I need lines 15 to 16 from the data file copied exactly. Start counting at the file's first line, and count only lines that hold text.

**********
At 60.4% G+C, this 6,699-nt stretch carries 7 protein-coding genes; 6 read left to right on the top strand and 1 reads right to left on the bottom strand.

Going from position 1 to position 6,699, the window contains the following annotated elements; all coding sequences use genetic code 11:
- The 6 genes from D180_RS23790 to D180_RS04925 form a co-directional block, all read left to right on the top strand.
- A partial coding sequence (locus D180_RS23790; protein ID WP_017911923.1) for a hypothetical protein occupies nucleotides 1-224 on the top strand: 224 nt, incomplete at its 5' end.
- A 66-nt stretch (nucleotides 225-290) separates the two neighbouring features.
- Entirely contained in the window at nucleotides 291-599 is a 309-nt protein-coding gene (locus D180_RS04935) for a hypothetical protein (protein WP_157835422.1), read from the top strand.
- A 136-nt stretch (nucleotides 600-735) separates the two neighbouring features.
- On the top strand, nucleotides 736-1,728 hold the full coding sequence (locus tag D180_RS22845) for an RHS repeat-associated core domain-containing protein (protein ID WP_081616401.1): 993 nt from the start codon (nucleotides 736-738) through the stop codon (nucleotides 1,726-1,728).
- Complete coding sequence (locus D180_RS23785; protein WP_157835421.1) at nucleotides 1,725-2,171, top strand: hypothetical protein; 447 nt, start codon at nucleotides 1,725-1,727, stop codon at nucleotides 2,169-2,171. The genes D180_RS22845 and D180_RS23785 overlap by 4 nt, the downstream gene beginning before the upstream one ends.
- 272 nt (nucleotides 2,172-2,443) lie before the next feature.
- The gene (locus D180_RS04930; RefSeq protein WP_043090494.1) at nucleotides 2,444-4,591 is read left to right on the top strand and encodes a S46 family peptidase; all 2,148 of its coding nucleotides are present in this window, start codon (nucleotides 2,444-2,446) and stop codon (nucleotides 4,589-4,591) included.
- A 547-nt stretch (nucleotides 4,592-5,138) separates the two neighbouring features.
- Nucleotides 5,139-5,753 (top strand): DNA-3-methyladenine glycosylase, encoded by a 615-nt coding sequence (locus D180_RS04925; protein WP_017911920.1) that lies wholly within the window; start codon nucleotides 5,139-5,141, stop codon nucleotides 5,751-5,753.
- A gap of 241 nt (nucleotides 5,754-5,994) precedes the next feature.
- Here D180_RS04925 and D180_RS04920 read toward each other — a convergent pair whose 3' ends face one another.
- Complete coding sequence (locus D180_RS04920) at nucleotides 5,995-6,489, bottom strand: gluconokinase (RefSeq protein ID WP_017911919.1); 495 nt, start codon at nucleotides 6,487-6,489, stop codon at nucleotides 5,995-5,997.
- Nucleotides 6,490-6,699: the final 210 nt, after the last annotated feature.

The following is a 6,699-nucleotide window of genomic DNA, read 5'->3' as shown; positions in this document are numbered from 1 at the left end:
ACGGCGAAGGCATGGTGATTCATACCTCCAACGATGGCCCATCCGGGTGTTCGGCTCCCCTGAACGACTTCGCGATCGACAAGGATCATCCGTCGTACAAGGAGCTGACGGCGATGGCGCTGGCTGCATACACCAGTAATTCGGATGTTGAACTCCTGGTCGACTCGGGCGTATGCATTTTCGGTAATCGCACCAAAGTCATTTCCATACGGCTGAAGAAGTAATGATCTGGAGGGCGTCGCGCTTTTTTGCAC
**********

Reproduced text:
- Here D180_RS04925 and D180_RS04920 read toward each other — a convergent pair whose 3' ends face one another.
- Complete coding sequence (locus D180_RS04920) at nucleotides 5,995-6,489, bottom strand: gluconokinase (RefSeq protein ID WP_017911919.1); 495 nt, start codon at nucleotides 6,487-6,489, stop codon at nucleotides 5,995-5,997.